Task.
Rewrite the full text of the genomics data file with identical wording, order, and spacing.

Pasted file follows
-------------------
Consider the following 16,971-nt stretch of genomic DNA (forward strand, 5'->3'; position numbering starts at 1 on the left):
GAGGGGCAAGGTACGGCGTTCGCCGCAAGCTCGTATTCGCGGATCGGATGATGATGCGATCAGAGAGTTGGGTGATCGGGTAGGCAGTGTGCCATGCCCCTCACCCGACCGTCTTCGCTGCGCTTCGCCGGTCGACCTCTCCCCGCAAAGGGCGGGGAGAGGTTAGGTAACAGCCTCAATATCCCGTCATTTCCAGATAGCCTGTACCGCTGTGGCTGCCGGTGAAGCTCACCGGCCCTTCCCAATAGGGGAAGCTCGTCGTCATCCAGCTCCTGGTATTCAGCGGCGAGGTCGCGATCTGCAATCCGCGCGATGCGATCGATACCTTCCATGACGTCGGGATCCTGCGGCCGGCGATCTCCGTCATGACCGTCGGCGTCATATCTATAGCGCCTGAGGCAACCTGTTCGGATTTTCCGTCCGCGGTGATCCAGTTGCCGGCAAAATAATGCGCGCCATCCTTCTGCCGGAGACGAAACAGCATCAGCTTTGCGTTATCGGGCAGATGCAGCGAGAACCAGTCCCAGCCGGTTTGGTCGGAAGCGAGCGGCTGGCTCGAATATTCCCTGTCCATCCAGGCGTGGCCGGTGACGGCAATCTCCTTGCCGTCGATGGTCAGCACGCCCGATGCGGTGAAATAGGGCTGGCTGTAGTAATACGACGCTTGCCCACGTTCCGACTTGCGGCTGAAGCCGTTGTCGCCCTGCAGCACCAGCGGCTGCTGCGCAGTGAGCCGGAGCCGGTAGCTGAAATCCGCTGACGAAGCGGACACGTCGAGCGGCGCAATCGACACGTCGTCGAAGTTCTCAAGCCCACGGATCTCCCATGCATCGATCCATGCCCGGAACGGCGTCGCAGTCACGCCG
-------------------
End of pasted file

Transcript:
Consider the following 16,971-nt stretch of genomic DNA (forward strand, 5'->3'; position numbering starts at 1 on the left):
GAGGGGCAAGGTACGGCGTTCGCCGCAAGCTCGTATTCGCGGATCGGATGATGATGCGATCAGAGAGTTGGGTGATCGGGTAGGCAGTGTGCCATGCCCCTCACCCGACCGTCTTCGCTGCGCTTCGCCGGTCGACCTCTCCCCGCAAAGGGCGGGGAGAGGTTAGGTAACAGCCTCAATATCCCGTCATTTCCAGATAGCCTGTACCGCTGTGGCTGCCGGTGAAGCTCACCGGCCCTTCCCAATAGGGGAAGCTCGTCGTCATCCAGCTCCTGGTATTCAGCGGCGAGGTCGCGATCTGCAATCCGCGCGATGCGATCGATACCTTCCATGACGTCGGGATCCTGCGGCCGGCGATCTCCGTCATGACCGTCGGCGTCATATCTATAGCGCCTGAGGCAACCTGTTCGGATTTTCCGTCCGCGGTGATCCAGTTGCCGGCAAAATAATGCGCGCCATCCTTCTGCCGGAGACGAAACAGCATCAGCTTTGCGTTATCGGGCAGATGCAGCGAGAACCAGTCCCAGCCGGTTTGGTCGGAAGCGAGCGGCTGGCTCGAATATTCCCTGTCCATCCAGGCGTGGCCGGTGACGGCAATCTCCTTGCCGTCGATGGTCAGCACGCCCGATGCGGTGAAATAGGGCTGGCTGTAGTAATACGACGCTTGCCCACGTTCCGACTTGCGGCTGAAGCCGTTGTCGCCCTGCAGCACCAGCGGCTGCTGCGCAGTGAGCCGGAGCCGGTAGCTGAAATCCGCTGACGAAGCGGACACGTCGAGCGGCGCAATCGACACGTCGTCGAAGTTCTCAAGCCCACGGATCTCCCATGCATCGATCCATGCCCGGAACGGCGTCGCAGTCACGCCG